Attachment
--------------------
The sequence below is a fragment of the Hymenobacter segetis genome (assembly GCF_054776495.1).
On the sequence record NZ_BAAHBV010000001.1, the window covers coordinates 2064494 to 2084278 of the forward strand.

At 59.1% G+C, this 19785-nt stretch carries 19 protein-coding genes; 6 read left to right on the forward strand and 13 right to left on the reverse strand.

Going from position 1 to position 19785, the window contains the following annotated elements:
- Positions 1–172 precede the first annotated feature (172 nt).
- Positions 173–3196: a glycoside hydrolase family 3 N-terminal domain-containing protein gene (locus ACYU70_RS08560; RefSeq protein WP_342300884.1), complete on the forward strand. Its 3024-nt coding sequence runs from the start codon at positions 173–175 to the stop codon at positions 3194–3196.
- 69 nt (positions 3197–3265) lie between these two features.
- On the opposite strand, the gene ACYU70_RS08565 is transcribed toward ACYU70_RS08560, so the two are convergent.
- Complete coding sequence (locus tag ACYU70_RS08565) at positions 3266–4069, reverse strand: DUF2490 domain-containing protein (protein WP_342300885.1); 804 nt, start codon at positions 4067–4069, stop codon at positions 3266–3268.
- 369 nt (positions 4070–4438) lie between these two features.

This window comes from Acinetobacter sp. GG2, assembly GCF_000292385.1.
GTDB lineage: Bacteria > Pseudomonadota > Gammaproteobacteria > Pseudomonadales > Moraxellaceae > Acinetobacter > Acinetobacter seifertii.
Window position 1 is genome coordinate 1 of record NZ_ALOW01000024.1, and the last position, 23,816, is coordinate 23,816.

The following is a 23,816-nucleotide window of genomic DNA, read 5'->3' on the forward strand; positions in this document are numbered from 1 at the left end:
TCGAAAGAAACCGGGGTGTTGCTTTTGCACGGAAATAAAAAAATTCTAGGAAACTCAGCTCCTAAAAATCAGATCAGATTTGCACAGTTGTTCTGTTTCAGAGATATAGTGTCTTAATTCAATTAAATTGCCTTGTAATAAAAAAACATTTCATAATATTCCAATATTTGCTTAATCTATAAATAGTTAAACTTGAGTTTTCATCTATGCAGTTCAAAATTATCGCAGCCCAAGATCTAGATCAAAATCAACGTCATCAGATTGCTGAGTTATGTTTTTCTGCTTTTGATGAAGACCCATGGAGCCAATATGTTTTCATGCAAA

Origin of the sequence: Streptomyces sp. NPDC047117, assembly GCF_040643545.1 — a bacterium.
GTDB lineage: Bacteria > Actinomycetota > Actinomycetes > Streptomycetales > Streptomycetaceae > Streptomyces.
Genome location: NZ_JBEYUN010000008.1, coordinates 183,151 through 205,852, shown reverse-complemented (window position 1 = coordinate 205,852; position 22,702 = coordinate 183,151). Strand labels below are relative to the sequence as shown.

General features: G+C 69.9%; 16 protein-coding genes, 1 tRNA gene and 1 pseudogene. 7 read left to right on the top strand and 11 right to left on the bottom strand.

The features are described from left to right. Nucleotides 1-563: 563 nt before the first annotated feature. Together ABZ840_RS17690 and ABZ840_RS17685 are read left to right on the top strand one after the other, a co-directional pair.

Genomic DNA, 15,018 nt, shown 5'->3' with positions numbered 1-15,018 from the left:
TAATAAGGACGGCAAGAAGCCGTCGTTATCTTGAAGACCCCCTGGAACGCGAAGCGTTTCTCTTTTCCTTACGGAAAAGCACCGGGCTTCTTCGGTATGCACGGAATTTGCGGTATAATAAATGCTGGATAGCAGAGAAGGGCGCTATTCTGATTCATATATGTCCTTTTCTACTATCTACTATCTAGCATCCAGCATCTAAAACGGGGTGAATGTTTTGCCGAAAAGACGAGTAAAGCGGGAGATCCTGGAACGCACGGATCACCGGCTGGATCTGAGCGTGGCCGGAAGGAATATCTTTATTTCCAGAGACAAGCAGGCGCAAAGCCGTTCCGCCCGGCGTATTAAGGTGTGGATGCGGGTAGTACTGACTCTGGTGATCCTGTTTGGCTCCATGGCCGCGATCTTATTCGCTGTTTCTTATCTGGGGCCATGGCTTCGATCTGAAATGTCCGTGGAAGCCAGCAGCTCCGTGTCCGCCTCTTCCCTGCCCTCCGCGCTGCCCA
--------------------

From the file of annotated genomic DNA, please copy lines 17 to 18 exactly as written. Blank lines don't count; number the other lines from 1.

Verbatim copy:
GTDB lineage: Bacteria > Actinomycetota > Actinomycetes > Streptomycetales > Streptomycetaceae > Streptomyces.
Genome location: NZ_JBEYUN010000008.1, coordinates 183,151 through 205,852, shown reverse-complemented (window position 1 = coordinate 205,852; position 22,702 = coordinate 183,151). Strand labels below are relative to the sequence as shown.